Boomers Witnessed the Explosion of Color Photography Advertising

Boomers bore witness to modern marvels — inventions and advancements great and small that altered the course of history and changed the way people lived, worked and felt about their lives. One such advancement was in the technologies necessary to produce full-color photography in advertising.

Photos had been used in advertising, such as in newspapers, as far back as 1850. For the most part, the photo image in an ad was of a product, often a bottle or box, and pictured in black and white. By the 1920s, photography was the dominant form of imagery in advertising. After World War II, printing equipment and methods were being developed that would change the way newspapers and magazines were printed for public consumption, and the ability to print photographs in life-like color became a reality.

The ability to print color photographs had been available by various methods for decades, but those methods were time-consuming, costly and required a great deal of skill on the part of the printer. Consequently, the process was reserved for posters and high-quality books as opposed to disposable newspapers and magazines. Things began to change in earnest in 1957, when the first 4-color automatic offset printing press was introduced. Offset printing came into its own after the War. This method transferred ink from a printing plate to a rubber blanket, and from there on to a paper printing surface. The 4-color printing process is the breakdown of reflective color to cyan, magenta, yellow and black. The printing method translated photos into a series of dots that overlapped to produce all possible colors by the various combinations of those four colors, and produced the highly saturated, jewel-tone colors we now associate with the era.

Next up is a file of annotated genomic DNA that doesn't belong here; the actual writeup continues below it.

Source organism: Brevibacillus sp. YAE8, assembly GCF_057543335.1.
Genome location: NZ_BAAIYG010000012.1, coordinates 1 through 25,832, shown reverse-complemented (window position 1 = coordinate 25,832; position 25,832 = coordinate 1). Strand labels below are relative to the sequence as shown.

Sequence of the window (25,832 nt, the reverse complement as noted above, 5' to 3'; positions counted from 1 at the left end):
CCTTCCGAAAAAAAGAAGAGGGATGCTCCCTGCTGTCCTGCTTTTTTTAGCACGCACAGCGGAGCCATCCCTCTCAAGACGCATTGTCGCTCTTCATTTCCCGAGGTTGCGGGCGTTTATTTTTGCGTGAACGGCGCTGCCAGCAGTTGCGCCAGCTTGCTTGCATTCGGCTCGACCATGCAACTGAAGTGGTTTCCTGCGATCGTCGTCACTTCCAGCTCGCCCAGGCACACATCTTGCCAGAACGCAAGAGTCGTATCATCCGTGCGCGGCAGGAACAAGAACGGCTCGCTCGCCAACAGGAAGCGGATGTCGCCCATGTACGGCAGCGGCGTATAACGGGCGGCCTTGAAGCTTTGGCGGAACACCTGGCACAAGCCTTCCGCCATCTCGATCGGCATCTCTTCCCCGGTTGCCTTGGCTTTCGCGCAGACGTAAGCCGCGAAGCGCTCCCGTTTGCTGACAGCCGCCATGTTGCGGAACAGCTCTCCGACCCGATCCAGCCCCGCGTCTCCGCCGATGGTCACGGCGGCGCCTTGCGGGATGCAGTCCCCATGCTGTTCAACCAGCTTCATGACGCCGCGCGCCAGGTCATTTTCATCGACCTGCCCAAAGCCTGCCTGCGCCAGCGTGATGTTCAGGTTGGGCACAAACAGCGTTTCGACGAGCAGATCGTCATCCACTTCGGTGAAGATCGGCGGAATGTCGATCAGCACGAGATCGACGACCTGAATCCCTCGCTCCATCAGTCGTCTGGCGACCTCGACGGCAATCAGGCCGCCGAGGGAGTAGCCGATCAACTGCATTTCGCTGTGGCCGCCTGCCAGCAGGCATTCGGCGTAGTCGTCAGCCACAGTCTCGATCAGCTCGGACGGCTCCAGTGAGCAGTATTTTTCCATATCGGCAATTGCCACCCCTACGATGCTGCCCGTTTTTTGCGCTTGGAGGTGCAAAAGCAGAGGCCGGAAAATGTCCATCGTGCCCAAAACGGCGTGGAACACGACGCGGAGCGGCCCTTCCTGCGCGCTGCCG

TV may have been broadcast in black and white, but that didn’t stop TV celebrities from appearing in color print advertising. This Kellogg’s Frosted Flakes ad appeared in 1955.

The advancement in printing press technology meant paper went in one end and a finished print came out the other. Without this technology, magazines that featured a lot of photographic advertising, such as Life, Look, Ladies’ Home Journal, Good Housekeeping and even the new men’s magazine, Playboy, may not have reached the high levels of popularity they did in the 1950s and ’60s.

This Prell shampoo ad dates from 1955. Notice that illustrations are combined with the photo.

By the mid-1960s there were printing press setups for up to five colors, along with automatic binding for books and magazines. So why, in what many have called the golden age of advertising illustration, would photography garner such a high percentage of advertising imagery? It’s Mister Boomer’s conjecture that the confluence of several things led to the explosion of color photographs in the 1950s and ’60s: technology, the growing popularity of television, and the desire for an optimistic public to see themselves pictured as modern individuals enjoying life and the fruits of their labor. The burgeoning television market produced new pitch celebrities whose images could hawk products in print as well as on TV. The growing middle class had more spendable income and leisure time than at any point in history, so the pieces were in place for advertising to mirror the life Americans had envisioned. This is exemplified, in Mister B’s estimation, by the proliferation of food and recipe photographs, as well as people enjoying backyard cookouts and family dinners that fill “women’s” magazines of the time; fashion photography in magazines such as Vogue; and the ubiquitous picturing of cars, most often with a woman riding inside or posing on the outside of the vehicle, in all types of magazines.

Paul Anka appeared in this Halo shampoo ad from 1960.

The colors were unmistakable, and the images defined the times. Are there any ads using photographs from the era that flashback in your memory, boomers?